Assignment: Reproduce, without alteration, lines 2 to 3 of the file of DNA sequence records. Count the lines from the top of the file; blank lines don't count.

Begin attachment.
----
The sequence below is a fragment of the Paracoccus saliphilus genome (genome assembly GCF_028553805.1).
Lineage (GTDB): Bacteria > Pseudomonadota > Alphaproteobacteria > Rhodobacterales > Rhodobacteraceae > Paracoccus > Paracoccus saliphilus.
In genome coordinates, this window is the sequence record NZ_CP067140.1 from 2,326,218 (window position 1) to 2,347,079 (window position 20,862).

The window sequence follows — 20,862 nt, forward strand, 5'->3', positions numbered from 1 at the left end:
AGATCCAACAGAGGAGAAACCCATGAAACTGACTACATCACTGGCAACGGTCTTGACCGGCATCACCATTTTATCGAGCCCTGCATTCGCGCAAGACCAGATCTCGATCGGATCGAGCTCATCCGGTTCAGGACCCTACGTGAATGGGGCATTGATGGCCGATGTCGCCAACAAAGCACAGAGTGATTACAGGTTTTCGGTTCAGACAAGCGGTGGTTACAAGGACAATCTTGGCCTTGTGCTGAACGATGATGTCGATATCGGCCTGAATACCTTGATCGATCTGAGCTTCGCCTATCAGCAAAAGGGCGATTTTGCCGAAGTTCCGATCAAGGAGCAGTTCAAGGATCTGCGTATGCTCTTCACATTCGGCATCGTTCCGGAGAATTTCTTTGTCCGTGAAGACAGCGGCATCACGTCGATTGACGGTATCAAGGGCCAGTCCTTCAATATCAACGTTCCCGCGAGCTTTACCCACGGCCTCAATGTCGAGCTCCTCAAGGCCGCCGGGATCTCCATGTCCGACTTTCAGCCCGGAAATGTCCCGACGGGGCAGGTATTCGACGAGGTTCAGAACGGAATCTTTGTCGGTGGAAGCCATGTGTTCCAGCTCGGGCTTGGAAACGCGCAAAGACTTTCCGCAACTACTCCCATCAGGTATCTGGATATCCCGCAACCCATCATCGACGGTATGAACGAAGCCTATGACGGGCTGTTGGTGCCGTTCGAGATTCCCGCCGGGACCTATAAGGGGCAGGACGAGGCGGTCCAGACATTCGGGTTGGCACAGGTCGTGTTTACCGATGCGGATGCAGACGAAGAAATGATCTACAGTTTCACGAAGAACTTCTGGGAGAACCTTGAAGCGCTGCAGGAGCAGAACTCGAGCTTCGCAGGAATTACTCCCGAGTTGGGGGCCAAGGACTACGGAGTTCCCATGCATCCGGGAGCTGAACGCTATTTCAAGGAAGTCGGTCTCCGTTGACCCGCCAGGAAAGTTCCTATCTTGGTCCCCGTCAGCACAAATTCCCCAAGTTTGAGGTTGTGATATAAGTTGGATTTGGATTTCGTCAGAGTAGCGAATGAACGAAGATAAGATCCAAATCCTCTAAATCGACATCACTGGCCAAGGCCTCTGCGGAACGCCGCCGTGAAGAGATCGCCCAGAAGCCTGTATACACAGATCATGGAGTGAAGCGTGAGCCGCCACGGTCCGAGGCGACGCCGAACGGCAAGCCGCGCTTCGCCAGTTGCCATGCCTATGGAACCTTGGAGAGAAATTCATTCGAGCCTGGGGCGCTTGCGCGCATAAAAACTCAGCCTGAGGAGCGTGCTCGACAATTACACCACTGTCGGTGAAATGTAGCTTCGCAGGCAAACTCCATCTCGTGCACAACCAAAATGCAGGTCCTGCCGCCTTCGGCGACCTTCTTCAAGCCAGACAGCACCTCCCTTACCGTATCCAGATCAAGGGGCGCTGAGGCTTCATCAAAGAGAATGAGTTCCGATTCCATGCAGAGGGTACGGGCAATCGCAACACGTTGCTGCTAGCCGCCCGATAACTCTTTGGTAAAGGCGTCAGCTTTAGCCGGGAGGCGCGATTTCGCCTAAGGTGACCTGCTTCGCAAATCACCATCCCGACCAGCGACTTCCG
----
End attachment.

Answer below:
Lineage (GTDB): Bacteria > Pseudomonadota > Alphaproteobacteria > Rhodobacterales > Rhodobacteraceae > Paracoccus > Paracoccus saliphilus.
In genome coordinates, this window is the sequence record NZ_CP067140.1 from 2,326,218 (window position 1) to 2,347,079 (window position 20,862).